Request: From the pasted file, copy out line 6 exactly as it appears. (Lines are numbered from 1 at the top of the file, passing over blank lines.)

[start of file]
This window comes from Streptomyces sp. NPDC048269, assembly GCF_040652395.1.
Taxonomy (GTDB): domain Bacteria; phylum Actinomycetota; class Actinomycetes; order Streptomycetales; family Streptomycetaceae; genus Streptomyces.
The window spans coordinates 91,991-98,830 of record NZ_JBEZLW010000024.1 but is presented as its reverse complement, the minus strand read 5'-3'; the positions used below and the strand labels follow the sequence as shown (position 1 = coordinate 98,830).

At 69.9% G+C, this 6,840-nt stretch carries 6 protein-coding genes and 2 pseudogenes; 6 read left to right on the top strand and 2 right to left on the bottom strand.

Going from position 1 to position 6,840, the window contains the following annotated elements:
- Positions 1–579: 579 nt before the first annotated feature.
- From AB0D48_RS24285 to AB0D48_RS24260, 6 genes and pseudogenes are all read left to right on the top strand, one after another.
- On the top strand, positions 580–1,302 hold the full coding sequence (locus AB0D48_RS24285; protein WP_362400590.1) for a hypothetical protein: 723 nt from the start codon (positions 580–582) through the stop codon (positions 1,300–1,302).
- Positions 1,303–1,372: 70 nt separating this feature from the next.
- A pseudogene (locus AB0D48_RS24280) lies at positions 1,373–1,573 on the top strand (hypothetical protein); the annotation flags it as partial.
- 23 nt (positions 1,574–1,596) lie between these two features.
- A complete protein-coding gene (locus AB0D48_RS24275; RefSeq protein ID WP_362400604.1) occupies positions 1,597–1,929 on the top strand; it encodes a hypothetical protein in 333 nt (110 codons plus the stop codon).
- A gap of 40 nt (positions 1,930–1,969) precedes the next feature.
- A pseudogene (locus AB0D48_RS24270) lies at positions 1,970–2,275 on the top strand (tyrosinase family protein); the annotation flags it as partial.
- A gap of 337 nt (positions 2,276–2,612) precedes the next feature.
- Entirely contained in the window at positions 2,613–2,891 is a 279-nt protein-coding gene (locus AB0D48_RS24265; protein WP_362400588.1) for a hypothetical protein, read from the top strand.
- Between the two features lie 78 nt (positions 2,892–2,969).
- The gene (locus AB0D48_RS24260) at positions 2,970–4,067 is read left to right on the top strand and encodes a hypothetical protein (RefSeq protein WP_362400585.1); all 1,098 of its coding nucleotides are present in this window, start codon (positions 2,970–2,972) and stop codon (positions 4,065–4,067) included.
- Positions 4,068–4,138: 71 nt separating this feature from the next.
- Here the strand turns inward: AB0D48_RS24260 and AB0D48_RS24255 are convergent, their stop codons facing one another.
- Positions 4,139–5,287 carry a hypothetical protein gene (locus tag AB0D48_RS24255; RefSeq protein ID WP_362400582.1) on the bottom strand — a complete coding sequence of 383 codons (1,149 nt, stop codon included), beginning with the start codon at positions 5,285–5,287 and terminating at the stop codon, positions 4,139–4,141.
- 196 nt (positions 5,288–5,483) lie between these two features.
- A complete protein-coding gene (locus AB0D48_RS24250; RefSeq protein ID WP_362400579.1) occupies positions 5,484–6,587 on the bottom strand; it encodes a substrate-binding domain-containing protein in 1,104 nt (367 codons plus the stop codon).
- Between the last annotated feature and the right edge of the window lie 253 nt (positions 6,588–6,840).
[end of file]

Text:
- Positions 1–579: 579 nt before the first annotated feature.